The future of the Navy's Littoral Combat Ship program was under debate on Capitol Hill Wednesday.
As part of the 2015 Defense Authorization Act, members of the House Armed Services Committee voted to approve full funding for two ships and advanced procurements for two more. The Navy's original proposal would have fully funded all four.
One of the ships will be built at Marinette Marine, the other at a shipyard in Mobile, Alabama.
The ships are part of the Navy's overall contact, which the Department of Defense has reduced by 20.
"While we may have a different direction for that LCS program to go, ultimately as the Secretary of Defense looks at it again, we think it's vitally important that the Navy have the small surface combatants that they need," Rep. Randy Forbes (R-Virginia) said during Wednesday's debate.
During the debate, Rep. Tammy Duckworth (D-Illinois) proposed withholding funding until the Navy can prove to Congress its new plan will address funding and building concerns. That amendment failed.
"This ship continues to face numerous problems including extensive criticism from Navy officials themselves," she said.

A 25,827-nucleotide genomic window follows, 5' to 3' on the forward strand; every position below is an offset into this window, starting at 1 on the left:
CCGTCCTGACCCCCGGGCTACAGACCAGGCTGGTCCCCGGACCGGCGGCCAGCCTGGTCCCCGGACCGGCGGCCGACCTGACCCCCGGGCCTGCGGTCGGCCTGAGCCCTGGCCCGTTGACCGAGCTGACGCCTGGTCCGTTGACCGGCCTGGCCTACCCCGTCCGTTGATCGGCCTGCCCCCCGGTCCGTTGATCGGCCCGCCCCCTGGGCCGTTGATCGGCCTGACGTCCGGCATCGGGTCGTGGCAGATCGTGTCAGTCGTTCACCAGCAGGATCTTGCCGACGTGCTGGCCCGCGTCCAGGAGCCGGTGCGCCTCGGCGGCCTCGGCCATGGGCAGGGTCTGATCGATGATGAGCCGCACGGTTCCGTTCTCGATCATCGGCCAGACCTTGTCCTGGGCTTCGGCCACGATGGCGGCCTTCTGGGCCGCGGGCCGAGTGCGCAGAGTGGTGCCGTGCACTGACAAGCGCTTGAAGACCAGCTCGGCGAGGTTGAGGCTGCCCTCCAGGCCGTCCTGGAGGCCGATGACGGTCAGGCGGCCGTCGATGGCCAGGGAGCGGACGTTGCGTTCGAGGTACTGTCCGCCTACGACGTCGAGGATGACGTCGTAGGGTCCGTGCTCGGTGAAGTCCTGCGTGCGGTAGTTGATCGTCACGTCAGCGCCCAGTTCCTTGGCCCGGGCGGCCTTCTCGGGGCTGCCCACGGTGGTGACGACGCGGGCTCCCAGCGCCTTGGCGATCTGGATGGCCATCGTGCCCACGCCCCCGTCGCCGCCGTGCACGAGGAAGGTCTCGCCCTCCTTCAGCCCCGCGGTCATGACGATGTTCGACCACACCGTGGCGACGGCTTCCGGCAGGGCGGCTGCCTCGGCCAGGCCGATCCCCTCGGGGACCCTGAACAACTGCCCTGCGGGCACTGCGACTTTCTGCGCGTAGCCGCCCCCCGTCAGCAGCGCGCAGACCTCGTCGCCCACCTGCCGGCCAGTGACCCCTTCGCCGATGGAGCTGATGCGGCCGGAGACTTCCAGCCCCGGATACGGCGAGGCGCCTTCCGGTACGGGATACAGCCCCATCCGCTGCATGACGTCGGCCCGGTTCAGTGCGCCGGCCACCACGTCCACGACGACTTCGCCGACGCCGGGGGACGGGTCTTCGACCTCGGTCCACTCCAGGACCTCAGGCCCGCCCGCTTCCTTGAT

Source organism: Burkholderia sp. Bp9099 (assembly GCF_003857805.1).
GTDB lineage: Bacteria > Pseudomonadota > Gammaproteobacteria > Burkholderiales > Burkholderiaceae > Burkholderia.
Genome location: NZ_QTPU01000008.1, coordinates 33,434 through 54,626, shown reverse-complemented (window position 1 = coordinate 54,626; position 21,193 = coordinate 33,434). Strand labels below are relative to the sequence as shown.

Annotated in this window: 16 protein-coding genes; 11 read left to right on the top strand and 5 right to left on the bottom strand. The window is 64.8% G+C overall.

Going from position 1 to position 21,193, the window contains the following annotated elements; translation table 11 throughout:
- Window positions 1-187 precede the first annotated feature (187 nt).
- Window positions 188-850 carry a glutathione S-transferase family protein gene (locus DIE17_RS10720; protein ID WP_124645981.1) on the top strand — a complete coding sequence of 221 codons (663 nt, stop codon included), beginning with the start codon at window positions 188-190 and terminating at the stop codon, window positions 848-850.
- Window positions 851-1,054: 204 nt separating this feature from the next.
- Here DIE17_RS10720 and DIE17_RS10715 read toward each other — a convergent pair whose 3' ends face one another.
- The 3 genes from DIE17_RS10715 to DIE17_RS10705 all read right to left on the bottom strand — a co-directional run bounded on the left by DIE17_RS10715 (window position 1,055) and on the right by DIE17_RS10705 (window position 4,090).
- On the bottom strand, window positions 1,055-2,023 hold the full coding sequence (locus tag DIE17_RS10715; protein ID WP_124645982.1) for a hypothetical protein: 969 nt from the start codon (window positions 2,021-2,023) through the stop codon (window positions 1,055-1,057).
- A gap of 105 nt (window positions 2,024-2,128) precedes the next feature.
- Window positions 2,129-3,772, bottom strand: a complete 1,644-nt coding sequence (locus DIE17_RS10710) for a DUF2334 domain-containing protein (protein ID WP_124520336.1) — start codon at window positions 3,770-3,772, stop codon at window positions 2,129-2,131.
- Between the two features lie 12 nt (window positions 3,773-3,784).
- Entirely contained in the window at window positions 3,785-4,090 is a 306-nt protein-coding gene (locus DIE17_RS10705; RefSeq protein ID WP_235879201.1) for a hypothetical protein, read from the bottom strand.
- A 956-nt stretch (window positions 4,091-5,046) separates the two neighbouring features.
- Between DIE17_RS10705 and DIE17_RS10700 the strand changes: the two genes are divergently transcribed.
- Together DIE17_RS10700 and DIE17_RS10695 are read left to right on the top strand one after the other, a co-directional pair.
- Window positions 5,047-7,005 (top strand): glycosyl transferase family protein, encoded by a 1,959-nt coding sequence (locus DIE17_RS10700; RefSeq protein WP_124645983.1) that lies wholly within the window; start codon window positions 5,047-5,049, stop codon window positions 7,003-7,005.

Before Wednesday's hearing, Wisconsin Congressman Reid Ribble brought the committee's staff director to Marinette Marine to showcase the millions of dollars the shipyard has invested in the LCS program.
"It's highly competitive for those dollars from various programs that are underway," Ribble said in an interview with Action 2 News.
Ribble, a major supporter of the LCS program, argues that fulfilling even part of the original contract is essential.
"The assembly line approach to manufacturing these vessels could cause some layoffs at the front end if you don't have incoming materials for ships a year or two out," he said. "You're going to fall behind in the program."
The House is expected to take up the bill later this month.
Some members of Congress have proposed trying to eliminate the entire LCS funding this year.
"It's going to be a bit of a tension point between the Air Force and the Navy and the Army," Ribble said. "As the all compete for this kind of restricted budget framework that we have to work in."
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